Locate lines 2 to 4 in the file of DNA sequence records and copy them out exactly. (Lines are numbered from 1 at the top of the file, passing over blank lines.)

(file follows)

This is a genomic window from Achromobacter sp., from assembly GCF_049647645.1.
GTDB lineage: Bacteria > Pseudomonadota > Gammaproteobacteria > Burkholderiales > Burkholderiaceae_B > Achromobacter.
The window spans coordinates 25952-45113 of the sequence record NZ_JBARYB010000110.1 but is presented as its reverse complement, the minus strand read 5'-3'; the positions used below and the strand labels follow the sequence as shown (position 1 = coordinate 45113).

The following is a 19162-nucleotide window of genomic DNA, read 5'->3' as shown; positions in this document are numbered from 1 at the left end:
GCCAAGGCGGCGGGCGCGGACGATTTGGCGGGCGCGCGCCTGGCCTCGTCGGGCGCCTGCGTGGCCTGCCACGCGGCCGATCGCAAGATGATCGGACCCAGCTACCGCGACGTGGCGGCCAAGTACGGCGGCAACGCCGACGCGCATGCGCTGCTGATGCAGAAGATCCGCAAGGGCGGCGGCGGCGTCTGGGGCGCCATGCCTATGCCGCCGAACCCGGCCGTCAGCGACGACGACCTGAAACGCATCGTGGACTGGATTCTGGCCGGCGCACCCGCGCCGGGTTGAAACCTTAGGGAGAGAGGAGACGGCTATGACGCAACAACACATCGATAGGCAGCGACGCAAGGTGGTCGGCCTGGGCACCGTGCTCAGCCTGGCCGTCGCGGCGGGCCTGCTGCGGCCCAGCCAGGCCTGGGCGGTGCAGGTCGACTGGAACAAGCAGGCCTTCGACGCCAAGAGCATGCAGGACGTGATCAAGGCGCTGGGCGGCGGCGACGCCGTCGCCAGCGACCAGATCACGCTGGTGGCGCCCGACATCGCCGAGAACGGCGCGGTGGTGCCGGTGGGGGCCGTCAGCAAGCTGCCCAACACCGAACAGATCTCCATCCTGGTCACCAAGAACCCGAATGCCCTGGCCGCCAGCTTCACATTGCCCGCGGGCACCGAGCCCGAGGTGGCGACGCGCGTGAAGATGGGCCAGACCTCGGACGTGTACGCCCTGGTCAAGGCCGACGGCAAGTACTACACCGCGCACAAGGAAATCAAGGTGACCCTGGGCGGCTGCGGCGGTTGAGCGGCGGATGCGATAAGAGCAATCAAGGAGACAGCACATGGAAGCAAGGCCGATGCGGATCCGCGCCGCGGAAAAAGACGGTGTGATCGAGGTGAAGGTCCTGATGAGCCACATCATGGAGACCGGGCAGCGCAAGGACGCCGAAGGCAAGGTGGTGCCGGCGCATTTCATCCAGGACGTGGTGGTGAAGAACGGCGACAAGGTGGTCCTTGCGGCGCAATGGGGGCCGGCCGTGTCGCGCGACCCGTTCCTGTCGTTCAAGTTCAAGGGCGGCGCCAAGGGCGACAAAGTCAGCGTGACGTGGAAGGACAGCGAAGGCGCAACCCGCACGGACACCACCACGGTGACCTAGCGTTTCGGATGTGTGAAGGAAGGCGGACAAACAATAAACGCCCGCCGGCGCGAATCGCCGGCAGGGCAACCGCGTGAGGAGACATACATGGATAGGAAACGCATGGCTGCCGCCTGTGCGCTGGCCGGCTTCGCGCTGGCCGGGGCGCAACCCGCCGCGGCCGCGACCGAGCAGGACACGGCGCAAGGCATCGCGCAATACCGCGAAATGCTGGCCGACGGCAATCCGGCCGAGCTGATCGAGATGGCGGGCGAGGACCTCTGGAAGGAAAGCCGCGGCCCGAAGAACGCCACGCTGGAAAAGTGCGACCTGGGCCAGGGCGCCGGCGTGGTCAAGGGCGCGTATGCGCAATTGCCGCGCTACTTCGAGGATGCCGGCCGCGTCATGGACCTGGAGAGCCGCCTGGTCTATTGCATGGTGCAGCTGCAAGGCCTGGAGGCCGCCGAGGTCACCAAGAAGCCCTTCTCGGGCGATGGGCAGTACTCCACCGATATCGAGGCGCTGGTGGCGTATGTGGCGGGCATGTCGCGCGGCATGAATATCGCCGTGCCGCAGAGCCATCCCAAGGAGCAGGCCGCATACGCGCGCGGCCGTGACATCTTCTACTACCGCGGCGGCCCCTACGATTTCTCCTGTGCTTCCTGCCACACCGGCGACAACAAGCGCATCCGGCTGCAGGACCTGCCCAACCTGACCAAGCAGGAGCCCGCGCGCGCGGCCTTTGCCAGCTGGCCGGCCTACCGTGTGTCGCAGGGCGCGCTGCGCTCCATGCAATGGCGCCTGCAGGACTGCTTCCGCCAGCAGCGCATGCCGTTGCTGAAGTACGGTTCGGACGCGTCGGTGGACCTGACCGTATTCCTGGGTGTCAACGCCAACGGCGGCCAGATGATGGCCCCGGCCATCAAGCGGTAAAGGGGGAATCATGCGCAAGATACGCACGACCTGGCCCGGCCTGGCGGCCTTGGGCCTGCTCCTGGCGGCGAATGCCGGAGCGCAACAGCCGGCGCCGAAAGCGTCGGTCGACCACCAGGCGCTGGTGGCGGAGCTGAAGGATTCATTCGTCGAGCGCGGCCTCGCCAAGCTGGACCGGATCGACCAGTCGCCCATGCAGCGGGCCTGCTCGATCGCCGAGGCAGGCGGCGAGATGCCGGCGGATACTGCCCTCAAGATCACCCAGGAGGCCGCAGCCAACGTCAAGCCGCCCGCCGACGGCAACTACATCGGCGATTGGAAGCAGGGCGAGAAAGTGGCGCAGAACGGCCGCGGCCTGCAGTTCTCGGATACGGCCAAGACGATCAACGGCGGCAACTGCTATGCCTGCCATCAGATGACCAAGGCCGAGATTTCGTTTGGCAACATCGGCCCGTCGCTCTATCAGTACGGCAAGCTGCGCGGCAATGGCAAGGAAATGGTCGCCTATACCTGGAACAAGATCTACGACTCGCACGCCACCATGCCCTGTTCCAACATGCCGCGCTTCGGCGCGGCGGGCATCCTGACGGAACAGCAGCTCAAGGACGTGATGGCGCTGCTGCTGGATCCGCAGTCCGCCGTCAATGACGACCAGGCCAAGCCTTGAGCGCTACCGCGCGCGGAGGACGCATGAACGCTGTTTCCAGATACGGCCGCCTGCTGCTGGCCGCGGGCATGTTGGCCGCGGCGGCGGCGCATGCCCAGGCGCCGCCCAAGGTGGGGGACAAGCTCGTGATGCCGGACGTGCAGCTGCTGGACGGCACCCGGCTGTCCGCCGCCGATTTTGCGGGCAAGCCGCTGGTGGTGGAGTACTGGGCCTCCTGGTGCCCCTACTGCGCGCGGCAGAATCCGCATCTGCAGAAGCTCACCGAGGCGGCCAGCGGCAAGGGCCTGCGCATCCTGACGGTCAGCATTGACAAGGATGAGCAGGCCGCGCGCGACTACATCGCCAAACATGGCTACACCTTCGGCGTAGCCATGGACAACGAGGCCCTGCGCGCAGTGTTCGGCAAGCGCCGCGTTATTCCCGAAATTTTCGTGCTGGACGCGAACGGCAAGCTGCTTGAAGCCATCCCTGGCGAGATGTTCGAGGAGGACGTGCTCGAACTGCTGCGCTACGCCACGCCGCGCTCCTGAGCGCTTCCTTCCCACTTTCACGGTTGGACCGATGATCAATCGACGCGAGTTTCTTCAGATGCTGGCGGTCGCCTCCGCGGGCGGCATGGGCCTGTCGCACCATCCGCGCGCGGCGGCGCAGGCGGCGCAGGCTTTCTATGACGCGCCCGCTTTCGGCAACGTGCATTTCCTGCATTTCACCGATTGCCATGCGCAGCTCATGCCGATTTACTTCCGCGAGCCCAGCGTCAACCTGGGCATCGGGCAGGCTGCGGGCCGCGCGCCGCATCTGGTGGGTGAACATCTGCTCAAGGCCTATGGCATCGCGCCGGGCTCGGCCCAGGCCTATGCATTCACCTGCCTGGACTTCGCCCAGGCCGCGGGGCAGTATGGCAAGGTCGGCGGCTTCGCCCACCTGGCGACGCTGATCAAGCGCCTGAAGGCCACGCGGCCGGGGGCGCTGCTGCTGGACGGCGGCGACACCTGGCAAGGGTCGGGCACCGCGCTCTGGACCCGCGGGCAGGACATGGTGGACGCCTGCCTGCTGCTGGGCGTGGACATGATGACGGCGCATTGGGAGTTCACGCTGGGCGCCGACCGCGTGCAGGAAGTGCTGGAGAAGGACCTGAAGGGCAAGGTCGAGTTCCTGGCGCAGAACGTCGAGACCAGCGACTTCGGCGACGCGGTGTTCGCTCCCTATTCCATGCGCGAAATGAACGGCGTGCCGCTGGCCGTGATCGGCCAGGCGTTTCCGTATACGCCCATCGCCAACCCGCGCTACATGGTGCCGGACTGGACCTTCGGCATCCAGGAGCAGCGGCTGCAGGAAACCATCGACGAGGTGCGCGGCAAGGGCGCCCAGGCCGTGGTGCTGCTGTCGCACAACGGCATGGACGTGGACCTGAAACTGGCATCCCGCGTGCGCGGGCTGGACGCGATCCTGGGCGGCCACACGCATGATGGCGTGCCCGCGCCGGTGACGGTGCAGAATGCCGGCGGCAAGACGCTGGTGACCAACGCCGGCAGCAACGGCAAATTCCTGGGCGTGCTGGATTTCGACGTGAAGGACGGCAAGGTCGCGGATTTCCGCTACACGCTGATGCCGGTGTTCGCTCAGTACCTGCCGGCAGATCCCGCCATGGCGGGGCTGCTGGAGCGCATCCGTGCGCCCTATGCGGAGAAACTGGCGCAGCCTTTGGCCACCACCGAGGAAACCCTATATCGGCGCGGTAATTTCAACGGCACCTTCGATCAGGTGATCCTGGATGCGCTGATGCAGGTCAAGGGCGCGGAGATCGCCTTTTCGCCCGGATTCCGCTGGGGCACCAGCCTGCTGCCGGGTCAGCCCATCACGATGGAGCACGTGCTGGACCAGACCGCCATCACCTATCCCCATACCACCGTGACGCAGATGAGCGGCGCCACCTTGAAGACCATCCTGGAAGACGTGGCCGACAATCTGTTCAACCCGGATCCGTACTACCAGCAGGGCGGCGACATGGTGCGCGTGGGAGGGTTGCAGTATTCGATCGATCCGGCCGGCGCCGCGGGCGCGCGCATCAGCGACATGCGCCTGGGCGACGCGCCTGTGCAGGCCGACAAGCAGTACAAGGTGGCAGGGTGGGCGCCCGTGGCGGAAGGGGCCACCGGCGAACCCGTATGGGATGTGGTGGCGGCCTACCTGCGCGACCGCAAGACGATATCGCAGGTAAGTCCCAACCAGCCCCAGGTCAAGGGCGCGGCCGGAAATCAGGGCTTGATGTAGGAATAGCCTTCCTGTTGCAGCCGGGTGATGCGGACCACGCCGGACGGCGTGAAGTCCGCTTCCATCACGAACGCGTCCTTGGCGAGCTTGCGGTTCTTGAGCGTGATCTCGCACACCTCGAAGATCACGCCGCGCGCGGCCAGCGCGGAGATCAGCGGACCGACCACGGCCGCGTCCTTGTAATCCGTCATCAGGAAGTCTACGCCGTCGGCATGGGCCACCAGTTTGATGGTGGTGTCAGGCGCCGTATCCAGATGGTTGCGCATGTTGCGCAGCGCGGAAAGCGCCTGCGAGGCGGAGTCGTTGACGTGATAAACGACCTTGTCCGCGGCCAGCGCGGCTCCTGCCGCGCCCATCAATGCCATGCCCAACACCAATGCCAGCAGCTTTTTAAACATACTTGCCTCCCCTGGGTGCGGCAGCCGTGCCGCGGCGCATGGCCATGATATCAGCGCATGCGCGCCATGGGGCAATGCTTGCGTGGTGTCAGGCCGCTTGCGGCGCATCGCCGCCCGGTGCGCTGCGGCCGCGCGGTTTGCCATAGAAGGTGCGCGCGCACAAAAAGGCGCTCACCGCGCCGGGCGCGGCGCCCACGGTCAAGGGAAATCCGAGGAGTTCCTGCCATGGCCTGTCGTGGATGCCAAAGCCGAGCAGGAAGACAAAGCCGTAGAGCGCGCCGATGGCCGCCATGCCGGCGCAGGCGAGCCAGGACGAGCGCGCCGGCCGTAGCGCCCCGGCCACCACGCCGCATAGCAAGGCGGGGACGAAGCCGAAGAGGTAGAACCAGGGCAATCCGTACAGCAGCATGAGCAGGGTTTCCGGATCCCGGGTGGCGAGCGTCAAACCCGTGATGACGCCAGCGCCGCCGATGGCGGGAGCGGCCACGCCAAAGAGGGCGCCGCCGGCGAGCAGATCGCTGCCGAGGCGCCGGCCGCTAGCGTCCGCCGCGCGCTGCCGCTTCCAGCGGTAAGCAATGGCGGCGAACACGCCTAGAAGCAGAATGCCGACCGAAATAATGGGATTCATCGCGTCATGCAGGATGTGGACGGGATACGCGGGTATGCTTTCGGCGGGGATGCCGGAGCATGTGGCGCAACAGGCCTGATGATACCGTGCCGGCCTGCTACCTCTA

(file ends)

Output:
GTDB lineage: Bacteria > Pseudomonadota > Gammaproteobacteria > Burkholderiales > Burkholderiaceae_B > Achromobacter.
The window spans coordinates 25952-45113 of the sequence record NZ_JBARYB010000110.1 but is presented as its reverse complement, the minus strand read 5'-3'; the positions used below and the strand labels follow the sequence as shown (position 1 = coordinate 45113).

The following is a 19162-nucleotide window of genomic DNA, read 5'->3' as shown; positions in this document are numbered from 1 at the left end: